One hundred and eighteen of our finest American poets pay eloquent homage to their fathers and the broader concept of fatherhood in this loving anthology.
In this splendid collection both daughters and sons introduce us and pay heartfelt tribute to their fathers. Whether writing of fathers who were heroes or anti-heros, defenders or pacifists, those who went away suddenly or those who reappeared after a long period of time, the poets here cast the net wide to harvest the infinite variety of the father-and-child relationship. This moving anthology includes:
Raymond Carver's "The Trestle", Gwendolyn Brooks's "In Honor of David Anderson Brooks, My Father", Rita Dove's "Grape Sherbert", Robert Hayden's "Those Winter Sundays", Donald Justice's "Men at Forty", Hayden Carruth's "Words for My Daughter from the Asylum", Maxine Kumin's "My Father's Neckties", "Robert Bly's "My Father at Eighty-Fiver," Marjorie Maddox's "Old Tunes."
Oh where have you been, Billy boy, Billy boy?
I have been to seek a wife; she's the joy of my life. . . .
When the road dipped deep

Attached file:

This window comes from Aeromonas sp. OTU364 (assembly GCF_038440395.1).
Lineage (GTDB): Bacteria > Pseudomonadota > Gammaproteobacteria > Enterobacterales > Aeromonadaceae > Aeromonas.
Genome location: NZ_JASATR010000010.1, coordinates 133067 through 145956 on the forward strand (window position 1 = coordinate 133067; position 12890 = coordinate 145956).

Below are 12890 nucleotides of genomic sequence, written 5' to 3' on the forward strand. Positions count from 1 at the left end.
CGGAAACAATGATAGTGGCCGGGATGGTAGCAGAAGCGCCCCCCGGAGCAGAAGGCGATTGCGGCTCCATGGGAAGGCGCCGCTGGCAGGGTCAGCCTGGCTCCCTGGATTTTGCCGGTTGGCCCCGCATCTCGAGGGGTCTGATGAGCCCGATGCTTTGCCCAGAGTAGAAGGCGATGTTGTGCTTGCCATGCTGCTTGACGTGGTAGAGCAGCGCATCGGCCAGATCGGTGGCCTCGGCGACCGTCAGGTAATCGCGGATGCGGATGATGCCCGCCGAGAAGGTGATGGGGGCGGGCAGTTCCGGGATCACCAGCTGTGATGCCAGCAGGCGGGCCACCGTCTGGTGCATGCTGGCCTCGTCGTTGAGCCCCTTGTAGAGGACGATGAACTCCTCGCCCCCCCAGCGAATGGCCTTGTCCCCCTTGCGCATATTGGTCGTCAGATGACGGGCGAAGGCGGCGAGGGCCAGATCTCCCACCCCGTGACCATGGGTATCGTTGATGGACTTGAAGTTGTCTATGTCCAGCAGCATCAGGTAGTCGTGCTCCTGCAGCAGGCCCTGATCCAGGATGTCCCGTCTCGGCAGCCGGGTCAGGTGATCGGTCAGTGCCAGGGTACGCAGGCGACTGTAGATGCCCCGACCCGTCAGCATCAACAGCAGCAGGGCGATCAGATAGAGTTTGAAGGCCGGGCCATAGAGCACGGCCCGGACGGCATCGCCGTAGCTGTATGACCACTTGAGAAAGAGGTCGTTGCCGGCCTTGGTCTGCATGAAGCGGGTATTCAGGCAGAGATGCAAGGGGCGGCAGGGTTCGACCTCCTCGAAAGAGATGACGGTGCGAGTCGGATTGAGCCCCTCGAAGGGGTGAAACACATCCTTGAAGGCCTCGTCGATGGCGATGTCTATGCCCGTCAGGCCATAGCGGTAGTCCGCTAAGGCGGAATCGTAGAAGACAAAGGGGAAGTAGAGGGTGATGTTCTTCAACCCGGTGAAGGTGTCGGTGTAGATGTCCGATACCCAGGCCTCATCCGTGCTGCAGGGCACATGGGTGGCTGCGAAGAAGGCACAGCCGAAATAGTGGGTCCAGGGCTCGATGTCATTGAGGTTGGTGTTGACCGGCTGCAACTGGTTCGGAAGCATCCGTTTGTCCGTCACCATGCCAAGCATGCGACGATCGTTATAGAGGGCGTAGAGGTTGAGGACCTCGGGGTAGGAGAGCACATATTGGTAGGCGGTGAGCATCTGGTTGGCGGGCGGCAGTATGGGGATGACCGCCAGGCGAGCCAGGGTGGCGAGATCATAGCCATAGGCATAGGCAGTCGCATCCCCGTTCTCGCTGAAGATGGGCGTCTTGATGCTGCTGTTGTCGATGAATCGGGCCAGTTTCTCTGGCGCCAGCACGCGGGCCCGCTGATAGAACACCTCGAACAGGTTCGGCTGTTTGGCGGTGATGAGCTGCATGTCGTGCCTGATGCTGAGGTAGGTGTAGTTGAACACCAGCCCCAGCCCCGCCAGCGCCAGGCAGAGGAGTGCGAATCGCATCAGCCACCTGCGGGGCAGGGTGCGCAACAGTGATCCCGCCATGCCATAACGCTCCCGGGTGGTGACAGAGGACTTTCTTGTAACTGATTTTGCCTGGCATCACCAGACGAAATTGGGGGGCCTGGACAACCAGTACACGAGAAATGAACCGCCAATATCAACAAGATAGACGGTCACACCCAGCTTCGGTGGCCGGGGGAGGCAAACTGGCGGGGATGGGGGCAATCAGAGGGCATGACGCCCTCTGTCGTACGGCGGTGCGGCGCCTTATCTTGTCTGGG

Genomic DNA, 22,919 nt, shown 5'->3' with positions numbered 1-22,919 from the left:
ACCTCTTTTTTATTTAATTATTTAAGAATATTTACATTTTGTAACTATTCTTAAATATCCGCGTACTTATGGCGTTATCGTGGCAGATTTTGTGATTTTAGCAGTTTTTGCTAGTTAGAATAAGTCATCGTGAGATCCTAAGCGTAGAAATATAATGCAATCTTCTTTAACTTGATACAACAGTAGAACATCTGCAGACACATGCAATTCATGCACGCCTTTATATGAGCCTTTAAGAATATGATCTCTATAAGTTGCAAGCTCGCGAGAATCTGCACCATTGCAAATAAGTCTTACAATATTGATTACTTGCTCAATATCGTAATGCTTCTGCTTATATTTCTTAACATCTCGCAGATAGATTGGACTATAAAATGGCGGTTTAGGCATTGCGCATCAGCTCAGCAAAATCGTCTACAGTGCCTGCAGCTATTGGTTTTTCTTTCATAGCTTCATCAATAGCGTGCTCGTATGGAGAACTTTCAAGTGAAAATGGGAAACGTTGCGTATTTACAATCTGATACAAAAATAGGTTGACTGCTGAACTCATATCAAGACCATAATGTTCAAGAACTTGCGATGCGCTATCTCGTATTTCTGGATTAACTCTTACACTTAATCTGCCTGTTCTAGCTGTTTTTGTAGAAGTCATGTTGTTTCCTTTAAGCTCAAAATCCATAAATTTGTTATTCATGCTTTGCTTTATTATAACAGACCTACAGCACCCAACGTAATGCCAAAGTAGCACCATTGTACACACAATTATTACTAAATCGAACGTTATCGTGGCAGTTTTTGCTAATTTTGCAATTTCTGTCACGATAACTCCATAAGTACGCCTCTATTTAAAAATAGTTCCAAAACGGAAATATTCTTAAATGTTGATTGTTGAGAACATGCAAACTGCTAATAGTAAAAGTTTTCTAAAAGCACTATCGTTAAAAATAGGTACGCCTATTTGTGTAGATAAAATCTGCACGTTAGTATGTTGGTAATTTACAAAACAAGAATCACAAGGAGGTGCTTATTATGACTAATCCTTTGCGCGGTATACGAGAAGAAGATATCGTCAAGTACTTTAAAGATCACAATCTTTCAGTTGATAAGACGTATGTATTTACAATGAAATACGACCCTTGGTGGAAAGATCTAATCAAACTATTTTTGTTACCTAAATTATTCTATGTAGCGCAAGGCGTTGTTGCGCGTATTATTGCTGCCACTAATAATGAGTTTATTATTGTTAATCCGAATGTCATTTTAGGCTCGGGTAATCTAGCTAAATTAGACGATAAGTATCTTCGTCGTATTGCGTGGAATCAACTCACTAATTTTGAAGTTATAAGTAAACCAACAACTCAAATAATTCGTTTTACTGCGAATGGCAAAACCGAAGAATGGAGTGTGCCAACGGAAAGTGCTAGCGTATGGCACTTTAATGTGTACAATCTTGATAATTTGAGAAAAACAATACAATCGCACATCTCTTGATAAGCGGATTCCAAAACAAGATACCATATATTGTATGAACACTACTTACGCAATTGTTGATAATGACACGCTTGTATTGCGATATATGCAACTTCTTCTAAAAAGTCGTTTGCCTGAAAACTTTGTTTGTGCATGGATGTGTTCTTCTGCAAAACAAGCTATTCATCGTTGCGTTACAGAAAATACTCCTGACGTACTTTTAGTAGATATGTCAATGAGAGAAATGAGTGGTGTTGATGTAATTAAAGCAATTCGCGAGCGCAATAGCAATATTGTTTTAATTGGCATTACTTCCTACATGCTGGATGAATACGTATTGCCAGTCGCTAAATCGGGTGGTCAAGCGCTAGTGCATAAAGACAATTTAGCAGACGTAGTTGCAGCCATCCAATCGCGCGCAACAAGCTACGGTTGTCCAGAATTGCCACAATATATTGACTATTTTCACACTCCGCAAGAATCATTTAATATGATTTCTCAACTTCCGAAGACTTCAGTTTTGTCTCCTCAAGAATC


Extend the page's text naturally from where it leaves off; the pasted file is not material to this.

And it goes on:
and sky took over the car,
plastering each side of the family 'wagon
with southern Ohio,
and my father's broad grin
caught on the towns of Chillicothe and Portsmouth
while they sucked us in with their steel-mill smoke stacks,
small-town diners, and steeples slanted enough to let
the sun roll down and into the notes
that cluttered the front seat,
we three kids leaned and shoved and grabbed
at my father's songs to make them ours.
Bubbling "Down by the Old Mill Stream,"
we stopped to peel our socks,
wave them at passing trucks,
small prophecies of our victory
as we took the first steps
into the icy wet of his childhood
creek, not once letting go
of the wide hope
of his arm.
my great aunt's pastry stuck
at the lowest parts of our stomachs,
an awful weight,
we spit out "'Neath the Crust of the Old Apple Pie"
and other melodic jokes
strung on the shaky chords
of my father's voice
from dance halls, summer camps, nights in the navy,
where he dreamed of the slow step
and fingers, smooth as a seductive dance,
that he'd finally find
years later on my mother.
Who was why,
those weeks in the car,
he bellowed and beamed
and zigzagged us into the summers
that smelled and tasted of song:
boogie woogie and be bop, but mostly the cool blue
of Sinatra and Gershwin,
his one hand gliding across the wheel
the other, over and over throughout our lives,
tapping his syncopated love notes
on the open heart of her palm.